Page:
The Curse Of K K Hammond “Death Roll Blues”

Independent, 2023

A dark and dirty debut album of delta blues and off-beat gothic lyrics from The Curse Of K K Hammond.

What do you get when you mix delta blues with gothic horror and drop it deep into a murky swamp somewhere? The answer is The Curse Of K K Hammond’s debut album ‘Death Roll Blues’ – nine tracks of down-home slide guitar, foot stomps, hand claps and dark, foreboding lyrics.  There are in fact eleven tracks on the album but it starts and ends with ‘Swamp Thing’ featuring the sounds of the swamp and the guttural roar of the swamp thing itself – this is not somewhere you want to go to at night!

The album features the superb resonator slide guitar of K K Hammond – not sure what relevance the curse has – you’ll have to ask her. The majority of the tracks are slow, authentic sounding delta blues although she does lighten up a little on songs such as ‘Momento Mori’ and ‘The Bone Collector’ but on the whole, the feel of the album is slow and mournful which is what the delta blues is all about.

The songs cover a number of topics, most of which lean towards the dark side of the swamp. Hammond’s songs contain lyrics such as ‘The Spanish moss wraps round you and you’re not lost it found you. It pulls you down with the gators’ from ‘Death Roll Blues’, ‘I am a stealing cheating non-believing Jack of no trades. A no good rambling gambling girl’s purse grabbing robber of graves’ from ‘Mister Apology’, ‘The Bone Collector’s gonna come your way. He’ll plunge his wicked hands into your grave’ from ‘The Bone Collector’ and ‘Sex or dope or folly yeah he’ll get you the best. No problem if it’s murder or a little incest’ from ‘In the Dirty South’. This is at times X rated stuff and it takes you deep into the recesses of Hammond’s mind where resides a vivid, shadowy imagination that definitely leans towards the bleaker side of life.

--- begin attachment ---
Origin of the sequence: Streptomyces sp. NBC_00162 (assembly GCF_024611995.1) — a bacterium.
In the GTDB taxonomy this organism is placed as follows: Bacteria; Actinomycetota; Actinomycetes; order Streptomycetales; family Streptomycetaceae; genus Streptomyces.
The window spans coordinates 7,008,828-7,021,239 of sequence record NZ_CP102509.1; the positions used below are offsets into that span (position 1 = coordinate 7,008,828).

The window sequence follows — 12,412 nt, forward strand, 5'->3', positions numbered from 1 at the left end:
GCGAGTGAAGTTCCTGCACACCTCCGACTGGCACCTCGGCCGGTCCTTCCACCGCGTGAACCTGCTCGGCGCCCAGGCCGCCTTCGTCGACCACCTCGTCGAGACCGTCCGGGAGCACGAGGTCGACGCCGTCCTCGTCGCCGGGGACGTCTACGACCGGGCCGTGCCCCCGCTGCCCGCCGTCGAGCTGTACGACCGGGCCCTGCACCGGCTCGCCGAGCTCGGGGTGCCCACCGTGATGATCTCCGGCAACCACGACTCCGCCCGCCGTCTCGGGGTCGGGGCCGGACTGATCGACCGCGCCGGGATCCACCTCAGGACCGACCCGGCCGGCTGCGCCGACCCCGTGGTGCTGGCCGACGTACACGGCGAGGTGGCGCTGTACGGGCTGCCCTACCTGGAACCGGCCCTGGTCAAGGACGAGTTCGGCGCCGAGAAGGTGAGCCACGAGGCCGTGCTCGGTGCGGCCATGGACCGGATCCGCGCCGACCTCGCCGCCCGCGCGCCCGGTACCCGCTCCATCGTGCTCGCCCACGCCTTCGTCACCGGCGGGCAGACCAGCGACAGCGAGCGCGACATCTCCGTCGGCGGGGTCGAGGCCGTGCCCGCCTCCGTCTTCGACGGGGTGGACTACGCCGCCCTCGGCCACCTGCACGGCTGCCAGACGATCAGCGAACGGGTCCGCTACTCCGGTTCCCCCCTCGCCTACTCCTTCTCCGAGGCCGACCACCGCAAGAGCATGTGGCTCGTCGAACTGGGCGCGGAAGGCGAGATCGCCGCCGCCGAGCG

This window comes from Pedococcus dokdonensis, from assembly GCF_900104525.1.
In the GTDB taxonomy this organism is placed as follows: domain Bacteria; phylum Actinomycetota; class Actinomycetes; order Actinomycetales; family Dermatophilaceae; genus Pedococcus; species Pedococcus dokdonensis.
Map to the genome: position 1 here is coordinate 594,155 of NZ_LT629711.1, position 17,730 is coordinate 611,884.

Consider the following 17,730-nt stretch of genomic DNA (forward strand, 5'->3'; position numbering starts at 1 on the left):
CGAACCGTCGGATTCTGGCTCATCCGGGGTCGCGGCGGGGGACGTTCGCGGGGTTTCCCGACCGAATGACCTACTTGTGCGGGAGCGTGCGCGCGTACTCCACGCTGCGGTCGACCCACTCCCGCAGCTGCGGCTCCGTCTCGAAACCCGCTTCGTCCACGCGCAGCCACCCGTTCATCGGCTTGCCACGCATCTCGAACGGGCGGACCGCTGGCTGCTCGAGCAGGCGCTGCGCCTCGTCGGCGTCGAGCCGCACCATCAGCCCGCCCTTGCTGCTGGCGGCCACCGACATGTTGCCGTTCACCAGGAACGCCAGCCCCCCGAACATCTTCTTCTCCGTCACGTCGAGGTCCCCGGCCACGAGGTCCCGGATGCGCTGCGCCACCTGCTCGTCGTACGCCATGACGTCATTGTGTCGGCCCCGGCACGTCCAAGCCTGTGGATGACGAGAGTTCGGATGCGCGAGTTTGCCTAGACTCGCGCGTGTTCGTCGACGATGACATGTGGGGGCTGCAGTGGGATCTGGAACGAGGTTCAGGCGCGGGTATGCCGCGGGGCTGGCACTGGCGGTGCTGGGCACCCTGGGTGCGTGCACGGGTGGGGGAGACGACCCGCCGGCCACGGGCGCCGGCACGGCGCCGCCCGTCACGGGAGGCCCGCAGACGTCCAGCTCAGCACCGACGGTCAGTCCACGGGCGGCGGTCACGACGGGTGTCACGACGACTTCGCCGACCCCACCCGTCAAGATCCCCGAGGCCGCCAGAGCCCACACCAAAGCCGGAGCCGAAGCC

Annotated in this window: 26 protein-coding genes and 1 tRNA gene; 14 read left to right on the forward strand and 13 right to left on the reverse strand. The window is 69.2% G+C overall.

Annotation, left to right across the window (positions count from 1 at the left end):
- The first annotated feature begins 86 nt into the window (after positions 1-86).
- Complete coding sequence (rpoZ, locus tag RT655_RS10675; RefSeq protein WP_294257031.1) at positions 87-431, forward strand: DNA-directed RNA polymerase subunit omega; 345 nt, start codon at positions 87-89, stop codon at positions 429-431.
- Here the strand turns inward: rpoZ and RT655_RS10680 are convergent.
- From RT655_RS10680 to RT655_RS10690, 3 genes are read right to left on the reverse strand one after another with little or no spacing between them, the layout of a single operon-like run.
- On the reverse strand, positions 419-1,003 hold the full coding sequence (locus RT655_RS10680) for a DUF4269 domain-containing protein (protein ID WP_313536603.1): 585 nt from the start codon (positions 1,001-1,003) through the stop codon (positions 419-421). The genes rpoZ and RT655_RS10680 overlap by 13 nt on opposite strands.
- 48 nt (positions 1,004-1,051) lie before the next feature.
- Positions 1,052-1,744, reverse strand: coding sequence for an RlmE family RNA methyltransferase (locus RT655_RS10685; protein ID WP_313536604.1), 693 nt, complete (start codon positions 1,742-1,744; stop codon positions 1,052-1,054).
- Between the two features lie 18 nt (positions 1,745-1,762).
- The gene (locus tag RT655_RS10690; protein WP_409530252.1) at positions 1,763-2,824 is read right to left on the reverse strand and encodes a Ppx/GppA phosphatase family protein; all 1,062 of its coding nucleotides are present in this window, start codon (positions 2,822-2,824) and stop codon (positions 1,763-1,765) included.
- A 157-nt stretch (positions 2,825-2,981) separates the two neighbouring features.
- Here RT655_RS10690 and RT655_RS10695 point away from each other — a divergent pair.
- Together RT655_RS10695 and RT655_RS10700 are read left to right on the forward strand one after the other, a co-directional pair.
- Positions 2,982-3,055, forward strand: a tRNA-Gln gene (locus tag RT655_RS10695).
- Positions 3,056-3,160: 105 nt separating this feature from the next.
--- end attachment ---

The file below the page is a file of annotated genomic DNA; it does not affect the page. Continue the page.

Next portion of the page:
Hammond’s slide guitar playing sounds as if she’s sitting on a porch somewhere in the deep south, entertaining the local bullfrogs and alligators whilst rocking in her chair. She sings very well too although at times her voice is a little too treated and back in the mix – it’s much nicer when she can be heard more clearly on tracks such as ‘In The Dirty South’ and the enigmatically titled,  ‘Don’t Sell Your Sunshine For A Knife’.

Recorded in Hammond’s home studio somewhere in the frontwoods of the UK rather than in the backwoods of the Mississippi delta, she plays all the instruments herself as well as producing although the album was mixed and mastered by John Barratt and Oli Morgan at Abbey Road. There is one other musician who plays on ‘Death Roll Blues’ and that’s David & The Devil – who else?!

K K Hammond is definitely not cursed and if the delta blues, consummate slide guitar playing and lyrics from the dark side are your kind of thing, then do give ‘Death Roll Blues’ a listen but maybe keep the lights on when you do.


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